McFall will follow a different path than his fellow astronauts because he will participate in a groundbreaking feasibility study exploring whether physical disability will impair space travel. It’s uncharted land, since no major Western space agency has ever put a parastronaut into space, according to the ESA.

Speaking with pride amid flashes of emotion, McFall said that he was uniquely suited to the mission because of the vigor of his mind and body.

“I’m very comfortable in my own skin. I lost my leg about twenty plus years ago, I’ve had the opportunity to be a Paralympic athlete and really explored myself emotionally … All those factors and hardships in life have given me confidence and strength — the ability to believe in myself that I can do anything I put my mind to,” he added.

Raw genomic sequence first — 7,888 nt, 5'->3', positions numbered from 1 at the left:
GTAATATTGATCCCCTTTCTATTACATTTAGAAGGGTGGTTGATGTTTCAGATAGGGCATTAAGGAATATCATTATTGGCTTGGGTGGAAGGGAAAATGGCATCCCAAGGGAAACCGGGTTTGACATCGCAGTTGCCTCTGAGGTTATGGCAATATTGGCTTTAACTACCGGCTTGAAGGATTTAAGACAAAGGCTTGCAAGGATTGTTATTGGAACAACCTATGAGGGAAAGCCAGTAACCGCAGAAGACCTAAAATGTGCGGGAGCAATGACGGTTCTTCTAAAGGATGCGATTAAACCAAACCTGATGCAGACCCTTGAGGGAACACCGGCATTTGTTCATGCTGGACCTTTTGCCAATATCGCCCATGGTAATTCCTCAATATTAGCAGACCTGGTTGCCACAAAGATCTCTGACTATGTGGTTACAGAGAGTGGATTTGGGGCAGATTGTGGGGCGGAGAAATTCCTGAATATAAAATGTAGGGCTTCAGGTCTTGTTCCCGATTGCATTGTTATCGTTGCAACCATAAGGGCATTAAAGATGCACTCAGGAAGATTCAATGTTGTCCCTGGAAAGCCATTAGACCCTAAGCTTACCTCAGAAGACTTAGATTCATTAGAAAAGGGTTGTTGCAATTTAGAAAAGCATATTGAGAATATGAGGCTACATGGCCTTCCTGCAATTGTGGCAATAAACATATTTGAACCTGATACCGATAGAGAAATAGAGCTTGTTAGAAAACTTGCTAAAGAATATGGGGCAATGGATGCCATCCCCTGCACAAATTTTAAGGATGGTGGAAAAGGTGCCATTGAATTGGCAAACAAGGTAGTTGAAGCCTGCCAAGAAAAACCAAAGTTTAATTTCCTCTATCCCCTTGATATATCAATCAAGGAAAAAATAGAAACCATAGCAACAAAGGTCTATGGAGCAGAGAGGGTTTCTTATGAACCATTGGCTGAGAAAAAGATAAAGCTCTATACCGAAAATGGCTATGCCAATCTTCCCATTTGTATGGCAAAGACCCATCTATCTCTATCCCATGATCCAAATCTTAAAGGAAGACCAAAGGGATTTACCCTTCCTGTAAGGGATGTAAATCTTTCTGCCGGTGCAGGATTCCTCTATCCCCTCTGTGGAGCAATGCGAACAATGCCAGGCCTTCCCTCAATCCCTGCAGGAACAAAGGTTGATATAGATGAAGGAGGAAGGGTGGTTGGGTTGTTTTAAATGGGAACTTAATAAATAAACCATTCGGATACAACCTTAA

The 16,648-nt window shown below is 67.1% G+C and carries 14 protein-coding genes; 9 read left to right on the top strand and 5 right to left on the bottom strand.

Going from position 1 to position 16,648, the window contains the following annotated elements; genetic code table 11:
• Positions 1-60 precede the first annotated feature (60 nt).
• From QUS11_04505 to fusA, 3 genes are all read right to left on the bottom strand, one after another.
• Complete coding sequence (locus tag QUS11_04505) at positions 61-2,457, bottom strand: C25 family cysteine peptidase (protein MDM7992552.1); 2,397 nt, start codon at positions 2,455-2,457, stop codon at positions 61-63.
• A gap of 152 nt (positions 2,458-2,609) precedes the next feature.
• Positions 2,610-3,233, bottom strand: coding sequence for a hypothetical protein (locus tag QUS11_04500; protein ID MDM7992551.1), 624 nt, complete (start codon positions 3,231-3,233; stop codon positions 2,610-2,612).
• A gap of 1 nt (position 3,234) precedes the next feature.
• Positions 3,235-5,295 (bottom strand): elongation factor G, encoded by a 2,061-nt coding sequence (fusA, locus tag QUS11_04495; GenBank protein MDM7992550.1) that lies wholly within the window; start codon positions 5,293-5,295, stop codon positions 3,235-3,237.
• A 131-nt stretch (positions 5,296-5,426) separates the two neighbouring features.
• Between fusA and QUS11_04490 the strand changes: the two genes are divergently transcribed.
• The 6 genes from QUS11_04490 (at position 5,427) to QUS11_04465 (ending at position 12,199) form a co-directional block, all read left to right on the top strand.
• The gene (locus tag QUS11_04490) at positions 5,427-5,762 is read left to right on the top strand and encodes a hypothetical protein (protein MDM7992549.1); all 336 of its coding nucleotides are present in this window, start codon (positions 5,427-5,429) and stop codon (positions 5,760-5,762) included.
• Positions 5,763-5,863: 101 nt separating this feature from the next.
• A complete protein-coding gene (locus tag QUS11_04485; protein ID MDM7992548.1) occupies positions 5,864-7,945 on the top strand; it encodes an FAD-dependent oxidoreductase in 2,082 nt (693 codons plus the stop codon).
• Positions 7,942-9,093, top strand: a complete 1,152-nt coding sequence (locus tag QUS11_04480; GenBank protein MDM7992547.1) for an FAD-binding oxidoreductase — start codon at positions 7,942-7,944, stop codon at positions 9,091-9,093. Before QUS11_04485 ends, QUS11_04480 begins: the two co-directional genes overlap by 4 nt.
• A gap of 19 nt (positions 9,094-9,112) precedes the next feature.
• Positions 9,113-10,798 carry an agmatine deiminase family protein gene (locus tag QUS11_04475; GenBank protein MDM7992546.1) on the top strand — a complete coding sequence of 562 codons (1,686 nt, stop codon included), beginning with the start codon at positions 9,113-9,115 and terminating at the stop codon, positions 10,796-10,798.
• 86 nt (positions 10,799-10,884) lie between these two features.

“I never dreamt of being an astronaut. It was only when ESA announced that they were looking for a candidate with a physical disability to embark on this project that it really sparked my interest.”

The feasibility study, that will last two to three years, will examine the basic hurdles for a parastronaut including how a physical disability might impact mission training, and if modifications to spacesuits and aircraft are required, for example.

ESA’s Director of Human and Robotic Exploration David Parker said it was still a “long road” for McFall but described the fresh recruitment as a long-held ambition.